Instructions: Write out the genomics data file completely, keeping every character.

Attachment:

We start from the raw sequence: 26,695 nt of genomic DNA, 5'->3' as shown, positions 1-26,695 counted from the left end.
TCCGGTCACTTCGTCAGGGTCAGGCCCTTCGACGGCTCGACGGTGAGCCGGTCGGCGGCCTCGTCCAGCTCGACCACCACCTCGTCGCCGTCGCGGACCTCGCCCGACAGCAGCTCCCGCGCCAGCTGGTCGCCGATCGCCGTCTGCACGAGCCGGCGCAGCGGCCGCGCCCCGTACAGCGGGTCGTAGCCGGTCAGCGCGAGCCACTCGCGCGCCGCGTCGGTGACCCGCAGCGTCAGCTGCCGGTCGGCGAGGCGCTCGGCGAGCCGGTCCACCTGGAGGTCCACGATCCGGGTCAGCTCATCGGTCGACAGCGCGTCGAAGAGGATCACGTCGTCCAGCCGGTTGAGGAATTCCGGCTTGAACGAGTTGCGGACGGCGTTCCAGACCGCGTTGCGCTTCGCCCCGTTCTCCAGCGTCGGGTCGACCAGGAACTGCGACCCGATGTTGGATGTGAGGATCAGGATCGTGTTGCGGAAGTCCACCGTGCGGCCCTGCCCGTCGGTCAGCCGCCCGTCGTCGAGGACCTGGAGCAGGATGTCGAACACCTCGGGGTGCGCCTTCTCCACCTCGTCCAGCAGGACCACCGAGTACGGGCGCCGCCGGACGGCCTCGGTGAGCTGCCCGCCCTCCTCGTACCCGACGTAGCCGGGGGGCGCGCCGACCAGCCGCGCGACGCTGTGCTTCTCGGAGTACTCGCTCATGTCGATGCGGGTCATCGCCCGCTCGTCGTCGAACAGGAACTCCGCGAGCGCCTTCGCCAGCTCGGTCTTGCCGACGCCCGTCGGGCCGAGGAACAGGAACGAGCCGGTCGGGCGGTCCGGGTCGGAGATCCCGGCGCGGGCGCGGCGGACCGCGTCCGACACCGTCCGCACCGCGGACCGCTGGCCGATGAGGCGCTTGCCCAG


We start from the raw sequence: 26,695 nt of genomic DNA, 5'->3' as shown, positions 1-26,695 counted from the left end.
TCCGGTCACTTCGTCAGGGTCAGGCCCTTCGACGGCTCGACGGTGAGCCGGTCGGCGGCCTCGTCCAGCTCGACCACCACCTCGTCGCCGTCGCGGACCTCGCCCGACAGCAGCTCCCGCGCCAGCTGGTCGCCGATCGCCGTCTGCACGAGCCGGCGCAGCGGCCGCGCCCCGTACAGCGGGTCGTAGCCGGTCAGCGCGAGCCACTCGCGCGCCGCGTCGGTGACCCGCAGCGTCAGCTGCCGGTCGGCGAGGCGCTCGGCGAGCCGGTCCACCTGGAGGTCCACGATCCGGGTCAGCTCATCGGTCGACAGCGCGTCGAAGAGGATCACGTCGTCCAGCCGGTTGAGGAATTCCGGCTTGAACGAGTTGCGGACGGCGTTCCAGACCGCGTTGCGCTTCGCCCCGTTCTCCAGCGTCGGGTCGACCAGGAACTGCGACCCGATGTTGGATGTGAGGATCAGGATCGTGTTGCGGAAGTCCACCGTGCGGCCCTGCCCGTCGGTCAGCCGCCCGTCGTCGAGGACCTGGAGCAGGATGTCGAACACCTCGGGGTGCGCCTTCTCCACCTCGTCCAGCAGGACCACCGAGTACGGGCGCCGCCGGACGGCCTCGGTGAGCTGCCCGCCCTCCTCGTACCCGACGTAGCCGGGGGGCGCGCCGACCAGCCGCGCGACGCTGTGCTTCTCGGAGTACTCGCTCATGTCGATGCGGGTCATCGCCCGCTCGTCGTCGAACAGGAACTCCGCGAGCGCCTTCGCCAGCTCGGTCTTGCCGACGCCCGTCGGGCCGAGGAACAGGAACGAGCCGGTCGGGCGGTCCGGGTCGGAGATCCCGGCGCGGGCGCGGCGGACCGCGTCCGACACCGTCCGCACCGCGGACCGCTGGCCGATGAGGCGCTTGCCCAG